Health Minister Jillian Skinner has announced a new skin cancer prevention strategy which outlines how government, not-for-profit, health and community groups will unite to reduce the devastating impact of skin cancer.
A NSW Skin Cancer Prevention Advisory Committee has been established by the Cancer Institute NSW to advise on the development, implementation and monitoring of skin cancer prevention activities across NSW.
Mrs Skinner said this was the first time that the NSW Government has had a strategy that has involved multiple agencies, NGOs and the community coming together to address the burden of skin cancer.
“The strategy provides a whole of government approach aligned with the NSW Cancer Plan with an aim to reduce incidences of skin cancer, thus keeping people out of hospital and reducing the burden on the health system,” Mrs Skinner said.
“The cost of skin cancer in NSW is estimated to be $215 million annually and accounts for 81 per cent of all new cases of cancer diagnosed in Australia every year.
“The NSW Government is spending $2.4 million annually on skin prevention education campaigns and every dollar invested by the government returns an estimated $2.30 by helping to reduce healthcare costs,” Mrs Skinner said.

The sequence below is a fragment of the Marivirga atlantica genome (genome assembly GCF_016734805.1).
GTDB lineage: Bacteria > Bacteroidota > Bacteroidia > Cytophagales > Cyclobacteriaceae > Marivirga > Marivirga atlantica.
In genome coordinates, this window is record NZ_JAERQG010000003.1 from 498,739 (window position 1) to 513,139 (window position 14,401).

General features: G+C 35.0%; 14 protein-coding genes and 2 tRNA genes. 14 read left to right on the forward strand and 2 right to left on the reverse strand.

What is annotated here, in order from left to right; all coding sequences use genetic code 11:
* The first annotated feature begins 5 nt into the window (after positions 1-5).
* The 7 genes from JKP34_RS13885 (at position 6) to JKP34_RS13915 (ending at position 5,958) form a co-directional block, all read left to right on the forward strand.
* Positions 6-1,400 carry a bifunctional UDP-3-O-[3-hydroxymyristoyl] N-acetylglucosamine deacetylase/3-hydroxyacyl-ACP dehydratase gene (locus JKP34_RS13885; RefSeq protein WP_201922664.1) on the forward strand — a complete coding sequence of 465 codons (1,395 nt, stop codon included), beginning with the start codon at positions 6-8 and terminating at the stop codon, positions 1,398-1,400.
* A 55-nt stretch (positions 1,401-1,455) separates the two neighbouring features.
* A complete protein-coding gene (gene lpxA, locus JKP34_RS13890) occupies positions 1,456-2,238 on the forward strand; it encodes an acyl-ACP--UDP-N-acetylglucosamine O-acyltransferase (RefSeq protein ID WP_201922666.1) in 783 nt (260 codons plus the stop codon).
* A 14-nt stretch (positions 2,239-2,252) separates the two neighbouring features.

“Many skin cancers are preventable and this plan focuses on protection behaviours and policy, shade provision and strategic research.
“You wouldn’t let your family or friends drive without a seatbelt – it is just too risky. So why risk skin cancer by not protecting yourself or your family from UV overexposure?
“Up to 99 per cent of skin cancers in Australia are caused by exposure to the sun, which is why this comprehensive approach to skin cancer prevention is vital.”
The strategy aims to:
- · Improve knowledge, beliefs and attitudes about risks associated with sun exposure and towards sun protection behaviours
- · Increase the availability of shade provision
- · Improve the consistency of skin cancer prevention messages
- · Increase capacity to implement policies that promote the use of clothing, hats, sunglasses and sunscreen.
The chief cancer officer and CEO of the Cancer Institute NSW, Professor David Currow, said organisations and communities worked together to form this comprehensive strategy, which will ultimately save lives.
“Sun exposure during the first 12 years of life makes a disproportionately large contribution to lifetime risk of developing skin cancers,” Professor Currow said.
“For this reason, children are a focus of this strategy which will see parents, schools and early childhood centres all playing a part.
“Adolescents are also a focus of the strategy as they spend more time outdoors without adequate UV protection, therefore increasing their risk.
“We know sun exposure later in life continues to contribute to the risk of developing melanoma and males over 40 years of age have a higher incidence of this cancer.
Skin Cancer Action Week occurs from November 18 – 24.